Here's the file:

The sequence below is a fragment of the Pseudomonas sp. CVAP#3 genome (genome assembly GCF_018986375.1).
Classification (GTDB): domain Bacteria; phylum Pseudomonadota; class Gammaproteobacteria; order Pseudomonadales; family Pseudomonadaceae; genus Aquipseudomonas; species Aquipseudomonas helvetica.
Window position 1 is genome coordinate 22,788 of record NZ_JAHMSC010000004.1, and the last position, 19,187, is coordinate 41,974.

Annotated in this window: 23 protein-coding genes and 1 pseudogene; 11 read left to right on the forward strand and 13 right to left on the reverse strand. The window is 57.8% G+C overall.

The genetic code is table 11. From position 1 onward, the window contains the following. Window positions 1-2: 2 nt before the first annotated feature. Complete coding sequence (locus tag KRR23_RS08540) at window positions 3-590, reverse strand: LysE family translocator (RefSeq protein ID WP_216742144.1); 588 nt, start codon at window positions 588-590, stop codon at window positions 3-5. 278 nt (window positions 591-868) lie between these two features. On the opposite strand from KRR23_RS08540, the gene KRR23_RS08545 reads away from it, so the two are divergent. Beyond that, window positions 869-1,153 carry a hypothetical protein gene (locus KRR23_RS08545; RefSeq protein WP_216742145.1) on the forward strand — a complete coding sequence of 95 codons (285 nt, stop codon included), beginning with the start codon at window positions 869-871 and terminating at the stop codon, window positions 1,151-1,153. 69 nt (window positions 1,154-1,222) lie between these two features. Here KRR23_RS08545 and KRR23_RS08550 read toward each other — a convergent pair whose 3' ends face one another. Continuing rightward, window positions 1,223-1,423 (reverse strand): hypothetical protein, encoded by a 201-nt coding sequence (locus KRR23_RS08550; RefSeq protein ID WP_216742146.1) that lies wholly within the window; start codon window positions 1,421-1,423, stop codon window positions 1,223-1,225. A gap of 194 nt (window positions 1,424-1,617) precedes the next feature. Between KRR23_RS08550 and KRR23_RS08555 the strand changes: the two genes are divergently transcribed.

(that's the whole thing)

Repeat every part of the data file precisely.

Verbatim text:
The sequence below is a fragment of the Pseudomonas sp. CVAP#3 genome (genome assembly GCF_018986375.1).
Classification (GTDB): domain Bacteria; phylum Pseudomonadota; class Gammaproteobacteria; order Pseudomonadales; family Pseudomonadaceae; genus Aquipseudomonas; species Aquipseudomonas helvetica.
Window position 1 is genome coordinate 22,788 of record NZ_JAHMSC010000004.1, and the last position, 19,187, is coordinate 41,974.

Annotated in this window: 23 protein-coding genes and 1 pseudogene; 11 read left to right on the forward strand and 13 right to left on the reverse strand. The window is 57.8% G+C overall.

The genetic code is table 11. From position 1 onward, the window contains the following. Window positions 1-2: 2 nt before the first annotated feature. Complete coding sequence (locus tag KRR23_RS08540) at window positions 3-590, reverse strand: LysE family translocator (RefSeq protein ID WP_216742144.1); 588 nt, start codon at window positions 588-590, stop codon at window positions 3-5. 278 nt (window positions 591-868) lie between these two features. On the opposite strand from KRR23_RS08540, the gene KRR23_RS08545 reads away from it, so the two are divergent. Beyond that, window positions 869-1,153 carry a hypothetical protein gene (locus KRR23_RS08545; RefSeq protein WP_216742145.1) on the forward strand — a complete coding sequence of 95 codons (285 nt, stop codon included), beginning with the start codon at window positions 869-871 and terminating at the stop codon, window positions 1,151-1,153. 69 nt (window positions 1,154-1,222) lie between these two features. Here KRR23_RS08545 and KRR23_RS08550 read toward each other — a convergent pair whose 3' ends face one another. Continuing rightward, window positions 1,223-1,423 (reverse strand): hypothetical protein, encoded by a 201-nt coding sequence (locus KRR23_RS08550; RefSeq protein ID WP_216742146.1) that lies wholly within the window; start codon window positions 1,421-1,423, stop codon window positions 1,223-1,225. A gap of 194 nt (window positions 1,424-1,617) precedes the next feature. Between KRR23_RS08550 and KRR23_RS08555 the strand changes: the two genes are divergently transcribed.